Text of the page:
It is often said that they eyes are the window to the soul. Indeed, making or maintaining eye contact often communicates the real intent of our verbal message. In western societies, people who make eye contact come across as confident and honest. People take you more seriously and believe that what you are saying is important. Eye contact also provides an emotional connection between the speaker and the listener. Eye contact is an important non-verbal means of communication, and is a critical component for creating an ideal Montessori learning environment.
Montessori Values Explained: The Importance of Eye Contact in the Prepared Environment
We do the same thing when a child is speaking to us. If for example, a teacher is standing watering a plant and a child requires help, the Montessori teacher lowers herself to the child’s level in order to fully attend and engage in what is being said. This courtesy extends to the child that what they are saying is important to the teacher.
When inviting a child to participate in an activity or lesson, the Montessori teacher makes deliberate eye contact with the student, smiles, and then begins the demonstration. By making eye contact before beginning a Montessori lesson, you are signaling to the student that they need to give their attention to the lesson and they in return are telling you they are ready to learn.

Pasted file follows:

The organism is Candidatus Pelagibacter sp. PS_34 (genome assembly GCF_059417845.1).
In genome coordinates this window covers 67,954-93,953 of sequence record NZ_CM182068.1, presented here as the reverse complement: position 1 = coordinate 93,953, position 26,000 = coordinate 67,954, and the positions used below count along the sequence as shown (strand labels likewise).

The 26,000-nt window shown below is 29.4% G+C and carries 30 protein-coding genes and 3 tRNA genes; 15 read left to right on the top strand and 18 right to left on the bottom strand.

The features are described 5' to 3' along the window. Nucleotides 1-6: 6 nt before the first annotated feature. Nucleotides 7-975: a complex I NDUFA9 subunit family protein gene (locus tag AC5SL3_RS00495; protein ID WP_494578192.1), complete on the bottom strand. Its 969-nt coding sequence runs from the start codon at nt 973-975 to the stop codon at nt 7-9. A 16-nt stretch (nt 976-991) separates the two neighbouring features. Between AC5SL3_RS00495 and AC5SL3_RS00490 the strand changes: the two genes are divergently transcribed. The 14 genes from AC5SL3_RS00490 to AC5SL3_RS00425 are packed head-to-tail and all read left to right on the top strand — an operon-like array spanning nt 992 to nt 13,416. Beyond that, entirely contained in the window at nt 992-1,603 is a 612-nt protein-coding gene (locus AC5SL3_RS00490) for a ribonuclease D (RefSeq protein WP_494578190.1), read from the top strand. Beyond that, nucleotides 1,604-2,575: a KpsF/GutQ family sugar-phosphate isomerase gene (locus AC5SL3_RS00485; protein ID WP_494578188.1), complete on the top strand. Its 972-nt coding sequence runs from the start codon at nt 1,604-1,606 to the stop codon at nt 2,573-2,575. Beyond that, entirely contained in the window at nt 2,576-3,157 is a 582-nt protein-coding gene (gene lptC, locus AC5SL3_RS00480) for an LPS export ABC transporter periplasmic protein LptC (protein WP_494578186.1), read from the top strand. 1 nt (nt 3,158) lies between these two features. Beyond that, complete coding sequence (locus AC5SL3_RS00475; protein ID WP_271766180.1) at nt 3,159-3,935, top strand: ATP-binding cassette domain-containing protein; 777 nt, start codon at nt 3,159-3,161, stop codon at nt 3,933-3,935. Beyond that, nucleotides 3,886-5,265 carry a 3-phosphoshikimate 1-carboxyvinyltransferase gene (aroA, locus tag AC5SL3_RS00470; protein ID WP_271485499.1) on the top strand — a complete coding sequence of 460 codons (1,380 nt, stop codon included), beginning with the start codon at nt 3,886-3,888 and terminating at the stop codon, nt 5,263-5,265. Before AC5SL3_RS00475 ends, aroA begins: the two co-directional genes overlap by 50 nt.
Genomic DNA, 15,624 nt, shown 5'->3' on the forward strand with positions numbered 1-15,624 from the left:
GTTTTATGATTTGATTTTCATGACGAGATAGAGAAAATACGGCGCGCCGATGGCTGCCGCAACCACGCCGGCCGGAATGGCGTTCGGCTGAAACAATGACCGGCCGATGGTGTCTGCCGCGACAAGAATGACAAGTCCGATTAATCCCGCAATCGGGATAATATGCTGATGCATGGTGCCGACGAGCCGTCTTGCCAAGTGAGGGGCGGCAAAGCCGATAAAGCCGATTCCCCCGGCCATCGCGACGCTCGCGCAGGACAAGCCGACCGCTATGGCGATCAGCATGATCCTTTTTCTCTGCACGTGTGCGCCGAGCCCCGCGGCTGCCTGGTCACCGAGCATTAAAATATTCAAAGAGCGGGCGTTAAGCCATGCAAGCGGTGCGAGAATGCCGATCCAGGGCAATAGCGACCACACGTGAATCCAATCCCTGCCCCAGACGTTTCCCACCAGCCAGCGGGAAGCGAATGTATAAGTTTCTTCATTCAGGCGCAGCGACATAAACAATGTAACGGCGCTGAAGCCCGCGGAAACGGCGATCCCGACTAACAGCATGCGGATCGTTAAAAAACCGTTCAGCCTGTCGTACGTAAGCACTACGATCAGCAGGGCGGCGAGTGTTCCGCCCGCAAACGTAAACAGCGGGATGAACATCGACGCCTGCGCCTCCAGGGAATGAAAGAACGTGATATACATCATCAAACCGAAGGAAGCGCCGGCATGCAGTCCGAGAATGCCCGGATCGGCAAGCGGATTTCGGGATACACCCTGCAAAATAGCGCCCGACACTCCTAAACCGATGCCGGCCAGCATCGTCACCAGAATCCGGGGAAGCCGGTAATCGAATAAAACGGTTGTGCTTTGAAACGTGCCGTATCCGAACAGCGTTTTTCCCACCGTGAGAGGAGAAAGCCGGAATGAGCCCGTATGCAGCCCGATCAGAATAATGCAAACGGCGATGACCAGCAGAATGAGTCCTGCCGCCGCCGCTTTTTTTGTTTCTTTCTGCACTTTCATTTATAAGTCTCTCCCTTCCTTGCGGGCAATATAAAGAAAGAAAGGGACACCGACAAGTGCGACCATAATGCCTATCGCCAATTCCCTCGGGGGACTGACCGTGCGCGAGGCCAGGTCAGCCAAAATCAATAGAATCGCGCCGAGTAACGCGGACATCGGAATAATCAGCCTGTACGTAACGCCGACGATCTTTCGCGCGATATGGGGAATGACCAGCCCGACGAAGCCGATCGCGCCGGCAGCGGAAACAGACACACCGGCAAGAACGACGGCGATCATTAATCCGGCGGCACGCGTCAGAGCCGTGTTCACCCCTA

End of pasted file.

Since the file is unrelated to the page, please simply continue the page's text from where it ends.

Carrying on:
Humans communicate thoughts, feelings, ideas, and emotions through our use of language. We generate and share new ideas and tell stories of our past through the spoken and written word. But language is not limited to words; it includes the messages we send with our bodies.
As Montessori parents and educators, let us remember to engage our children and students by being truly present whenever we communicate with them. The eyes have it – they can clearly express our interest in, respect for, and connection to the child.
Related NAMC Blogs:
- Montessori Values Explained: The Importance of Tone and Voice Level in the Prepared Environment
- Montessori Values Explained: The Importance of Precise Language in the Prepared Environment
© North American Montessori Center - originally posted in its entirety at Montessori Teacher Training on Thursday, February 11, 2010.